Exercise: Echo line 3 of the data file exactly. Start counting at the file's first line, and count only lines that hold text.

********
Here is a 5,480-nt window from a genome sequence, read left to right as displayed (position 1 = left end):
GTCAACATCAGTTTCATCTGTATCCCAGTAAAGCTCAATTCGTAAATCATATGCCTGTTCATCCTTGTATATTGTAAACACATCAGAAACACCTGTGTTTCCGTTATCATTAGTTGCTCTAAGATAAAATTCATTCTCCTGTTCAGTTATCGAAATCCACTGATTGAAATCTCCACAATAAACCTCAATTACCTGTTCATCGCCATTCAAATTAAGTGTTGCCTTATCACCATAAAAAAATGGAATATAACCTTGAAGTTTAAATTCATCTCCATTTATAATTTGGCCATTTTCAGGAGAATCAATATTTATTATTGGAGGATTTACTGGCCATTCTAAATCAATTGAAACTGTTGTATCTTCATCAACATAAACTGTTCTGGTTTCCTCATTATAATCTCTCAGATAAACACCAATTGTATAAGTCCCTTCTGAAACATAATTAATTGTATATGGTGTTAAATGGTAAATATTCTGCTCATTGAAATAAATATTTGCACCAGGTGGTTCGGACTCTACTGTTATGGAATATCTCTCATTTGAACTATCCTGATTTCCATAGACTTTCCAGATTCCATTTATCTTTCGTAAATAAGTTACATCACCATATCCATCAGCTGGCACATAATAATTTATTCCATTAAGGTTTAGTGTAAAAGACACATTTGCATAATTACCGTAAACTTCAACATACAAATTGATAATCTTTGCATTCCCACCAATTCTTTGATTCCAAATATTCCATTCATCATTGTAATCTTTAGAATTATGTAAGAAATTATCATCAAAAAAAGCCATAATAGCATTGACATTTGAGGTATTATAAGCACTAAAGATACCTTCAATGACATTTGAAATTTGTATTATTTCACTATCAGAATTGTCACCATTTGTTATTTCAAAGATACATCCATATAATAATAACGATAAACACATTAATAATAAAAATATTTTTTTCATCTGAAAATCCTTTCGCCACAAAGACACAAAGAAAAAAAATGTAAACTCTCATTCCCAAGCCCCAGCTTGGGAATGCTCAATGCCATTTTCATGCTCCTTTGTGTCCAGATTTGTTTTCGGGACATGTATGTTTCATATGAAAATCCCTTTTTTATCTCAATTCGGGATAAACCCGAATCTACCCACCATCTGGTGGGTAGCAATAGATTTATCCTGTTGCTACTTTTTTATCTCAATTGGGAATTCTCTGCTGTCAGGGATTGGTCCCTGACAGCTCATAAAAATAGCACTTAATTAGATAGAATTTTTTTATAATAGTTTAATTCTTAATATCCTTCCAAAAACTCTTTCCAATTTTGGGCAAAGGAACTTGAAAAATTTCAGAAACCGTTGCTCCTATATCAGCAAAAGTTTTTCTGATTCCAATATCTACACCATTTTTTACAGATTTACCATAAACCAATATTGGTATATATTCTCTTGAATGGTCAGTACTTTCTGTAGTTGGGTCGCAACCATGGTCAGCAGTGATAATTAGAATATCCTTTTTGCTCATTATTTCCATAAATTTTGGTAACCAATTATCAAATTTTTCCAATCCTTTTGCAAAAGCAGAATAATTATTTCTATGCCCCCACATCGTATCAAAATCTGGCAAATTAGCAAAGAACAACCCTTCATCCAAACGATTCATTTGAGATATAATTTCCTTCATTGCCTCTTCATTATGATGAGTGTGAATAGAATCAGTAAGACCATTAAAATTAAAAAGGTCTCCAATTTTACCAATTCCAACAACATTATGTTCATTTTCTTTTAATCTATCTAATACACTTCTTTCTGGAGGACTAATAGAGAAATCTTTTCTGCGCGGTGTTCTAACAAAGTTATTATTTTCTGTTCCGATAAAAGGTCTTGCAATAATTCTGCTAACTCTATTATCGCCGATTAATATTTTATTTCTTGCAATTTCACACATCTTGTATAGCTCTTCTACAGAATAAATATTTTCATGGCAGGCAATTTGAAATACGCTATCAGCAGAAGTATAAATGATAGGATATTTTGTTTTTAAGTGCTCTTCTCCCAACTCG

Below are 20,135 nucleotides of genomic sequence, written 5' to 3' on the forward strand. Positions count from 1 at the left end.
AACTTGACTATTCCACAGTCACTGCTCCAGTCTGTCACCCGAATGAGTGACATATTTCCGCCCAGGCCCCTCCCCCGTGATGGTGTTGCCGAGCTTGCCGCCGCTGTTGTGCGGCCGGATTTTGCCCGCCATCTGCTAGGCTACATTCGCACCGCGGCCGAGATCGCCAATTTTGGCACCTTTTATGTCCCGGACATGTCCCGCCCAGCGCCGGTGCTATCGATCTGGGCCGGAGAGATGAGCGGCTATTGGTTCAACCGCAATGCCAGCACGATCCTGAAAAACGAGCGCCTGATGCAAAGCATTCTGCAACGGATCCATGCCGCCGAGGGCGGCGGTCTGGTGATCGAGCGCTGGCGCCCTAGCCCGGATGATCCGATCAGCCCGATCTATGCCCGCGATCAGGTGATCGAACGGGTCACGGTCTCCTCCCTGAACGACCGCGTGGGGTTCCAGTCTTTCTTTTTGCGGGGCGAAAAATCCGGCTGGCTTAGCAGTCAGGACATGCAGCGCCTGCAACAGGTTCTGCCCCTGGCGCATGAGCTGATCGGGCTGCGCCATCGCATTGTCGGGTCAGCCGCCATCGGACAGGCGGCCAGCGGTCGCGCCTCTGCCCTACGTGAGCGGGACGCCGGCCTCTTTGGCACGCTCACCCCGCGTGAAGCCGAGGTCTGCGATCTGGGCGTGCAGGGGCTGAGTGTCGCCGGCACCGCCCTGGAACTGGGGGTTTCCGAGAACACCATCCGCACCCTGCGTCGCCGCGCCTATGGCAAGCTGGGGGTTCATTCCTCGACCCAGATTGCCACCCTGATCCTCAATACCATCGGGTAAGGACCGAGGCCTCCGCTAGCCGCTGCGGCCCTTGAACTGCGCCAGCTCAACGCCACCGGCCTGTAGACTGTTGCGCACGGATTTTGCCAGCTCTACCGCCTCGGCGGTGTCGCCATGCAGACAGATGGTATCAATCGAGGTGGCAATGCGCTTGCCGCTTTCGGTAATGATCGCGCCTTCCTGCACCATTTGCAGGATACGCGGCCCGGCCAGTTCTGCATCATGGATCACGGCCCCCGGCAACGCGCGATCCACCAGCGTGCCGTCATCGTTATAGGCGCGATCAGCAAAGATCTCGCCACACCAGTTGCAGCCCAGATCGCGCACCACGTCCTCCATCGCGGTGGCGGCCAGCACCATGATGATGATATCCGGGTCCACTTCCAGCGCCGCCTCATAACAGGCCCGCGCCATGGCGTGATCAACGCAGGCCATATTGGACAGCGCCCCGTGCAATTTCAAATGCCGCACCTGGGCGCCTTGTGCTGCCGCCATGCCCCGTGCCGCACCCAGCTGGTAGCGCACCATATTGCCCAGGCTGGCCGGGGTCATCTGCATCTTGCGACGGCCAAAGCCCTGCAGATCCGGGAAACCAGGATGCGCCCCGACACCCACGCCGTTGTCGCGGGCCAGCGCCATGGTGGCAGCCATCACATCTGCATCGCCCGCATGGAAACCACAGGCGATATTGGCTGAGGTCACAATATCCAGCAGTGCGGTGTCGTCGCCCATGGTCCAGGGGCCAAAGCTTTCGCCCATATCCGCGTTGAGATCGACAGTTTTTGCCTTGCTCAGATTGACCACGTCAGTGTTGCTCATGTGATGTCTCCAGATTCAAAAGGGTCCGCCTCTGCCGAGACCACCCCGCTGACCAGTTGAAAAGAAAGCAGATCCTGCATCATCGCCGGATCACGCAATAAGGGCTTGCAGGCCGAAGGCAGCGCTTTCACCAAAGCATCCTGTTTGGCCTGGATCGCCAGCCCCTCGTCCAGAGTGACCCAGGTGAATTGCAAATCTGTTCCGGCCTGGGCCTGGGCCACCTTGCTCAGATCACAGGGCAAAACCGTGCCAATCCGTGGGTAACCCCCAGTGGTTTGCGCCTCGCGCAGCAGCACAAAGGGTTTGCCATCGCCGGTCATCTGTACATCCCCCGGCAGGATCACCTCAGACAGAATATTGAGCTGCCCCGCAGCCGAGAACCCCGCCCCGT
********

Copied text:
Below are 20,135 nucleotides of genomic sequence, written 5' to 3' on the forward strand. Positions count from 1 at the left end.